On Friday the field school said goodbye to our camp at Ileret where we’ve lived for the past 7 weeks and got on the TBI plane to fly over the “Jade Sea” (Lake Turkana) to our new home, the Turkwel campus. This new camp is situated next to the wide, muddy Turkwel river just a short walk from our camp and the students have been exploring this palm tree covered area every day since we arrived. We also have a new addition to our group: Tom the Turkwel field camp dog, who is receiving a lot of love from the students and likes coming on our river walks with us!
Over the weekend we also got to visit the nearest town: Lodwar, which was a much anticipated trip for the whole group. Lodwar is growing rapidly and has a university campus and a thriving market which we got to explore. We visited a number of local shops where we met basket weavers, dress makers, and got lunch at “The Diner.” The students also got to stock up on chocolate and snacks which we have been very excited about for the last few weeks in Illeret far from any shops. Some of the students had dresses or shirts made out of the local fabric and the man working at the fabric shop quickly produced some beautiful creations right in front of our eyes.
Because we’re at a new campus, we’re now living with a new cohort of TBI researchers. So we’ve been treated to a number of guest lectures, including a cosmologist from Case Western University, and Dr. Isaiah Nengo the discoverer of the fossil “Alesi.” The visiting cosmologist researcher explained to us that his goal is to uncover why, after the singularity of the Big Bang, the universe is cooling and expanding at different rates.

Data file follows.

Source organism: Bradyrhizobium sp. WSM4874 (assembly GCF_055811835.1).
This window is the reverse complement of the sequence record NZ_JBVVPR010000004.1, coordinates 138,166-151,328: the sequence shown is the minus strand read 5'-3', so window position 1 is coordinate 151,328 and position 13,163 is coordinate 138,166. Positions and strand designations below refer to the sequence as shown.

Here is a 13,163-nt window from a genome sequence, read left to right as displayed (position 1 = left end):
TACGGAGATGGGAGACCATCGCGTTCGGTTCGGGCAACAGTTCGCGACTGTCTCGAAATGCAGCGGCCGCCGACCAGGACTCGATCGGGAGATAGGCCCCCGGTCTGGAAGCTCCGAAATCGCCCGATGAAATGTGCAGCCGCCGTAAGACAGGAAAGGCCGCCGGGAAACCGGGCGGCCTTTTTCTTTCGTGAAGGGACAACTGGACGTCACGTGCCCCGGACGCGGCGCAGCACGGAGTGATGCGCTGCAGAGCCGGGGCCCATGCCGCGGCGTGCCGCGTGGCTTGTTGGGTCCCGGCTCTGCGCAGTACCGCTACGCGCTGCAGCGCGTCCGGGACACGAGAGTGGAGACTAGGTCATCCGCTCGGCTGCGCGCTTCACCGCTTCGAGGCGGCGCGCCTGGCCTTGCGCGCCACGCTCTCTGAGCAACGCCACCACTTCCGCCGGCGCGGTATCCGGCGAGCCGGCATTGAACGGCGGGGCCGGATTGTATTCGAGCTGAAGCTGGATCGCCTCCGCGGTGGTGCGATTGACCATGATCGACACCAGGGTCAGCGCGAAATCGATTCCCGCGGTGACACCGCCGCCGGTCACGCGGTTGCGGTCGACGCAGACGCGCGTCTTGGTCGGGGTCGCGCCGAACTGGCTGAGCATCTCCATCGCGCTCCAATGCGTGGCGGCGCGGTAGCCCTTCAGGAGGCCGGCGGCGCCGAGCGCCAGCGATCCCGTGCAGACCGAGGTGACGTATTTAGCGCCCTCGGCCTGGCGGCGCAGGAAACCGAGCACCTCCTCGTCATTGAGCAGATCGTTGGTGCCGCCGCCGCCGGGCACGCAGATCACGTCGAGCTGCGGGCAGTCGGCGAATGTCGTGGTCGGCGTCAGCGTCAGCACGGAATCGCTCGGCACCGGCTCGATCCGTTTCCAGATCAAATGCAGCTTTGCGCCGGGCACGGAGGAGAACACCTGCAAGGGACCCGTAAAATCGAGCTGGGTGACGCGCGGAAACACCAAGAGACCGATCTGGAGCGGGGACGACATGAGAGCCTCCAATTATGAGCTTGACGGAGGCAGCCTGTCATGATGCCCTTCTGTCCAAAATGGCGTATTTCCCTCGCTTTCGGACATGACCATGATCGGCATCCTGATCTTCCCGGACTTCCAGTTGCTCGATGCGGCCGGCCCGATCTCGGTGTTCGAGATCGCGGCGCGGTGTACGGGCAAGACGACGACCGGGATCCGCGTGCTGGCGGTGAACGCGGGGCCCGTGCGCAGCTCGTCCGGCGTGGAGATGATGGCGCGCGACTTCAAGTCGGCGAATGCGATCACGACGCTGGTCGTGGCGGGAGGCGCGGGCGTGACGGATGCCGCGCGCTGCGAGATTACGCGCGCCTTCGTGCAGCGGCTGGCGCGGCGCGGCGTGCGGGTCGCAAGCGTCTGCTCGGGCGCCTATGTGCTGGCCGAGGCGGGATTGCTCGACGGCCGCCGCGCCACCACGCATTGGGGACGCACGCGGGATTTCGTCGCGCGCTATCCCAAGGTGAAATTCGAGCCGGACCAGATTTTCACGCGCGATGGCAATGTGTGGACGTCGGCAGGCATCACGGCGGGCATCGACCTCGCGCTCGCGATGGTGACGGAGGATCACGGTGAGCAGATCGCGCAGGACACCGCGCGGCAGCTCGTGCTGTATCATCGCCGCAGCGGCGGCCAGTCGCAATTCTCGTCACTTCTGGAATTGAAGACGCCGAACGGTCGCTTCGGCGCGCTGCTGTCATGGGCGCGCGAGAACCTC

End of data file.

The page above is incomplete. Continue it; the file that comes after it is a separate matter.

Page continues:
Dr. Nengo also treated the field school with a trip out to his excavation sites that he is currently working at. Because our large excavation lorry couldn’t make it to the site after the heavy rains we’ve been having, we had to hike out to the site. After an hour of hiking deeper into the Turkana desert we reached the site at which he found “Alesi,” an ancient ape ancestor. Because new fossils can become exposed at any time after wind and the rains sweep the sediments away, we scored the sight for any more of Alesi’s bones that they weren’t able to find during the initial excavation. This area was especially interesting because there is amazing preservation of large tree trunks still standing in the place where a volcano dumped meters of ash, enveloping them, millions of years ago. Luckily, this ash fall also covered any animals that happened to be lying dead on the ground at the time of the eruption giving them a good chance at fossilization. And this is how we have evidence of the ancient ape ancestor, Alesi.
Our last module in Kenya will be Archaeology with Dr. Lisa Hildebrand from Stony Brook University and the students will be able to participate in an excavation of their own. First however, we head out on another camping trip, this time to Nariokotome!